The Unique identification Authority of India (UIDAI) rubbished the reports of Aadhaar data breach that made headlines on January 4, saying that the details of more than a billion people are safe with them. The assurance may have put to rest the fears of the public, but American whistleblower Edward Snowden says that the Aadhaar database is not immune to "government abuse."

Edward Snowden's NSA revelations have highlighted security concerns to the world.
Edward Snowden.Reuters

Snowden, who has always been a sceptic of governments in general, tweeted: "It is the natural tendency of government to desire perfect records of private lives. History shows that no matter the laws, the result is abuse."

Twitter/Edward Snowden

Snowden was responding to a tweet (retweet) to CBS journalist Zack Whittaker's response on a BuzzFeed report on the breach of Aadhaar database.

Whittaker had tweeted earlier, "ICYMI. India has a national ID database with the private information of nearly 1.2 billion nationals. It's reportedly been breached. Admin accounts can be made and access can be sold to the database, reports BuzzFeed."

Twitter/Zack Whittaker

The BuzzFeed report cites a report by The Tribune which claimed that its reporters paid Rs 500 to an "agent" who they contacted through WhatsApp. The agent was able to create a username and password that gave them access to the demographic information of nearly 1.2 billion Indians who have currently enrolled in Aadhaar, simply by entering a person's unique 12-digit Aadhaar number.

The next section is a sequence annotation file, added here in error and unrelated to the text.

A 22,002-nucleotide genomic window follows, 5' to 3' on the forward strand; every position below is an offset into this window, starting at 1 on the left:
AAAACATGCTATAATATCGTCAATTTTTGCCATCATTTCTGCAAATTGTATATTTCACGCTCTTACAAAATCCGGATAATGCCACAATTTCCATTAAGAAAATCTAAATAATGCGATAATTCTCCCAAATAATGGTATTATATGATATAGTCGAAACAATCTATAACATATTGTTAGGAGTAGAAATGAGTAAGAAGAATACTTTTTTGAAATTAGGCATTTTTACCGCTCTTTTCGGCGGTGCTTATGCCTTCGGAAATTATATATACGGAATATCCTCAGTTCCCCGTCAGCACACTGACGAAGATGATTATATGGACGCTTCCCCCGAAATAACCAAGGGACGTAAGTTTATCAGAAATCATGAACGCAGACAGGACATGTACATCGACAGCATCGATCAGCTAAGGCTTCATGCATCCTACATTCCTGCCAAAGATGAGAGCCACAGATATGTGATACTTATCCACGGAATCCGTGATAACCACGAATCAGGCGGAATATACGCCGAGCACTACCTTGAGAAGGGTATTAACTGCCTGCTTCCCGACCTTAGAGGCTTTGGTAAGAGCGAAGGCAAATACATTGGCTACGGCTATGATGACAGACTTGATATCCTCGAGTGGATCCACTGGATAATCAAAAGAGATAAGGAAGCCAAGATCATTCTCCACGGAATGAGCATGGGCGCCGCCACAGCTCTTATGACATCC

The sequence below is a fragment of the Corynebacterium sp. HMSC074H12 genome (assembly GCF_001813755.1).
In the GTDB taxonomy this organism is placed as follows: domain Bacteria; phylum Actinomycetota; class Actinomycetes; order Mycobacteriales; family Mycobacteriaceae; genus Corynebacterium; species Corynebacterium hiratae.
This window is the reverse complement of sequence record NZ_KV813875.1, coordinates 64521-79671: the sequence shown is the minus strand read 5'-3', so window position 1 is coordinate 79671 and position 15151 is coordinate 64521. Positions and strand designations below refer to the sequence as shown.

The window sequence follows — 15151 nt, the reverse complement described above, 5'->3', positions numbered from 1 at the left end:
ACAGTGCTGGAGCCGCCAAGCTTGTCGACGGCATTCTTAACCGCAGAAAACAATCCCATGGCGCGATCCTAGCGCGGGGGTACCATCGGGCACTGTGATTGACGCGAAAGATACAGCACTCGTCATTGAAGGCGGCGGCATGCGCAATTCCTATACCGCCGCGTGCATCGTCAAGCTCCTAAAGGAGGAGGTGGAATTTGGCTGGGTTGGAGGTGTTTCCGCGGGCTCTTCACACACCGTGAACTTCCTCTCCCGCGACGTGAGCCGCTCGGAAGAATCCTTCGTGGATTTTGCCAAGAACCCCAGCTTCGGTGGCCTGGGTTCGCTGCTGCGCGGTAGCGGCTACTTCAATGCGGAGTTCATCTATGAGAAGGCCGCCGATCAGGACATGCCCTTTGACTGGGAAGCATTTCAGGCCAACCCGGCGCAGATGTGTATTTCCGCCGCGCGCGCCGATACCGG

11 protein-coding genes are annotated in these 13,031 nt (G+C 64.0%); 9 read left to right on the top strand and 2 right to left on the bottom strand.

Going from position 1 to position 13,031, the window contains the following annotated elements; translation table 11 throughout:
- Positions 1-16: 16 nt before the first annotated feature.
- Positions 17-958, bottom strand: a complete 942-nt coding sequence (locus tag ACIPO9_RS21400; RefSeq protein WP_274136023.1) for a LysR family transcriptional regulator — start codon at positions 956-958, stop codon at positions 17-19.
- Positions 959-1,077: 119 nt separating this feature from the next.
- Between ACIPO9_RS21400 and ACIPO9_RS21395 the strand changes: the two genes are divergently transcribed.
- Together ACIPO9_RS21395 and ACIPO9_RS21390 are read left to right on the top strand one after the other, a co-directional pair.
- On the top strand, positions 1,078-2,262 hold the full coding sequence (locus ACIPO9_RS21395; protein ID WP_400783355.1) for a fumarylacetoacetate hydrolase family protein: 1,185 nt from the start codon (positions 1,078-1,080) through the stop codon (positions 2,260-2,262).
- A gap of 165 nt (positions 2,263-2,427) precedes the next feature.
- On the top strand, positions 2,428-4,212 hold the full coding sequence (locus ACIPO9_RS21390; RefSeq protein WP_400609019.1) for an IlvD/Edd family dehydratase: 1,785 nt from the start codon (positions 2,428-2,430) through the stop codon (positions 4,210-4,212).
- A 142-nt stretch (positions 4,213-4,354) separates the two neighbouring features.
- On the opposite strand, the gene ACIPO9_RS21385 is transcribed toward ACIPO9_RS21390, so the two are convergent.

However, The UIDAI on January 4, responded to the report, saying that it was a clear case of "misreporting" and that the Aadhaar data including the biometric information of the 1.2 billion people enrolled in the system was safe and secure.

"There has not been any Aadhaar data breach. The Aadhaar data including biometric information is fully safe and secure," the UIDAI said in a statement.

Snowden's response does cast some aspertion on the Aadhaar system.

Meanwhile, the Supreme Court of India is set to begin the final hearing of petitions challenging the legality of Aadhaar programme based on privacy concerns on January 17.

In August last year, the Supreme Court held the privacy of an individual as a fundamental right under the Indian constitution.